Behind the Curtain: It’s a Wonderful Life: A Live Radio Play
PCS Literary Manager Kamilah Bush talks to Phil Johnson and Matt Rowning, the sound design and composition team, about bringing this unique experience to life.
One hundred years ago, the WGY Players from a radio station in Schenectady, NY, began to broadcast a weekly serialized program using a troupe of actors, sound effects, and music. The success of their program spread across the country quickly and soon cities across America were forming similar companies. By 1930, 14% of all radio programming was radio dramas. It’s a Wonderful Life: A Live Radio Play brings together a millennium of theatrical tradition and a century of broadcast tradition — along with its connection to the iconic film — into something quite singular.
Kamilah Bush: It’s a Wonderful Life has a significant cultural footprint. What is your relationship to this story? In what ways are you looking to put your own mark on it, sonically?
Phil Johnson: Actually the first time I watched the movie was when I signed on to do this play. I was immediately able to recognize the plot and its cultural significance, I just had never actually seen it.
Matt Rowning: I admit it: I’d never seen the movie before! After getting to know it and its brilliant score, I knew immediately that we would not be able to replicate the big 1940s sound of the film onstage. Rather, the question became: “How do we create something beautiful with the pieces we have?”
KB: This production is unique, in that it is a radio play, meaning you will perhaps be incorporating many traditional audio elements into the design, but it’s also all happening on stage in front of an audience! What are the beauties and challenges of that?
PJ: Radio is an interesting aesthetic because it sounds maximalist, no matter what era you look at. When dealing with Foley*, it can get particularly tricky because you are using a wide range of gadgets and instruments to hint at sounds, rather than telegraphing them directly. On stage is even more difficult, because we have to trick your eyes and ears at the same time. The process is a lot of asking the question, “Is this for the audience's eyes or ears?”
MR: I think (and hope!) the audience will get as much joy as I do from watching a sound effect being generated live on stage. There’s this whimsical and fun nature to the radio-style Foley design they’ll see. For some, it may be distracting to watch the Foley happen. There is a compromise to be found between upstaging the action of the play with the live sound design and showing off the novel nature of Foley!
KB: The actors will play a major role in how this world sounds. How have you all approached the collaboration with each other and, ultimately, the cast in creating this audio world?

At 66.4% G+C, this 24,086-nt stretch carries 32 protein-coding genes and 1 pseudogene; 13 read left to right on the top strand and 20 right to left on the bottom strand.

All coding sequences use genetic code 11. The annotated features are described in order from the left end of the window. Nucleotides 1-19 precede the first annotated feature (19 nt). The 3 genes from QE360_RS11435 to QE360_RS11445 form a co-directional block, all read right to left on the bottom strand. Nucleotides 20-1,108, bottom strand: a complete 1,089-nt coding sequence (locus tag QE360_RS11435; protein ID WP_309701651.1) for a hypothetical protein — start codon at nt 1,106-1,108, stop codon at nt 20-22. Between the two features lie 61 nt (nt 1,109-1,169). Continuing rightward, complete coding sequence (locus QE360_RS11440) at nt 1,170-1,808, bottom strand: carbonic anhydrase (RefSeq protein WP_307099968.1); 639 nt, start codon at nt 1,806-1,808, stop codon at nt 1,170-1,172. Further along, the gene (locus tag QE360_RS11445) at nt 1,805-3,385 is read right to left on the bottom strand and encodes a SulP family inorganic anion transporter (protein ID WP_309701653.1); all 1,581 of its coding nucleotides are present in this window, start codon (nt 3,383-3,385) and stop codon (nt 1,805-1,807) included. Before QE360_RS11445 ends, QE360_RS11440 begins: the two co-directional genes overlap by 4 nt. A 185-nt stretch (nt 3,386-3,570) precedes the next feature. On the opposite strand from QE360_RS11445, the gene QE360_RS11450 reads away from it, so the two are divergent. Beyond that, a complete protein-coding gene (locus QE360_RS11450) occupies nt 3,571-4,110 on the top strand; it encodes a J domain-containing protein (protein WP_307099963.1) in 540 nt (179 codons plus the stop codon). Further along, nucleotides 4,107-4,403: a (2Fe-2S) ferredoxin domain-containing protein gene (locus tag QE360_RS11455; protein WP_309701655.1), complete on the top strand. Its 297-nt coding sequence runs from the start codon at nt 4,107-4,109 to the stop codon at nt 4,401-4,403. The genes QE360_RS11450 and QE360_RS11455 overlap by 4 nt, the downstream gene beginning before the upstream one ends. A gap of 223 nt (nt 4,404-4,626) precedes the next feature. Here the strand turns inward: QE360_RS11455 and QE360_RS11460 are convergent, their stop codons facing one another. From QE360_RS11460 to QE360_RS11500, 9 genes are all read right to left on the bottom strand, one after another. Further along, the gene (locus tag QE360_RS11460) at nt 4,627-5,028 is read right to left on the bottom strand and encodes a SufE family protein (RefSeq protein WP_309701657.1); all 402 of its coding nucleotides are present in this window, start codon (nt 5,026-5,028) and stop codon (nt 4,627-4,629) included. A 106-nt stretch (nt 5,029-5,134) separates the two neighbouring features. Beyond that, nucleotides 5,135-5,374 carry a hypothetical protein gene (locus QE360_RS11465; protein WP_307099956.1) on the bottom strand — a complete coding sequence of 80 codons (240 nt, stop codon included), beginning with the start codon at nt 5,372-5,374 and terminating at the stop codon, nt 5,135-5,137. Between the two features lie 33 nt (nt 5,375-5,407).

PJ: I think the relationship is based on trust and subtle nudges. We find sound devices and instruments we like and pass them to the actors and say, “I feel like it's kinda like this. Or what if you tried that on this instrument?” Then let them roll with it. They usually are better at finding the specific sound choice, but you still have to give them something to build off of.
MR: In the music composition and devising process, I’ve tried to bill myself as a support to the actors, to let them find what works for them, and not just stick music that I wrote in front of them. Devising music involves a lot of trust and a lot of quick math to put it all together. I hope they feel supported throughout our collaborative composing, and that I’ve pulled their arrangements together well.
KB: Where do you start a design or composition? Is there a particular window through which you typically find your way in?
PJ: I always start with a playlist. Music helps me envision the tone of a piece and begins the process of helping me shape the journey I want to take the audience on. From there, I begin to think of sounds and tones that complement the music that I'm listening to. I think about what relationship these sounds have with our daily life — are they relevant or relatable to the audience? After that, I remove the initial music to see what's left. What is the story we are telling? Finally, I find more music that relates to or emboldens that story. What we are left with is the design.
MR: Composition for me begins with an emotional “event.” This is some real or imagined scenario that prompts an emotional response that I explore with music. In the case of writing music for a play like this, there are added layers of both creating music that fits the period, and also the restriction of what instruments we have access to and what skill levels our actors bring to each instrument. All of these coalesce into the first musical ideas I’ll bring to the actors and director, and then we get to explore them together!
*Fun Fact: The term "Foley" originates from the late 1920s when sound was first introduced in feature films. Jack Donovan Foley and his sound crew developed a unique method for performing sound effects live, in synchrony with the film, during post-production. Sound effects that were created live for radio broadcasts existed much earlier, and they were known simply as live sound effects. While "Foley" is now commonly used for both types of sound effects, the term is specific to film.
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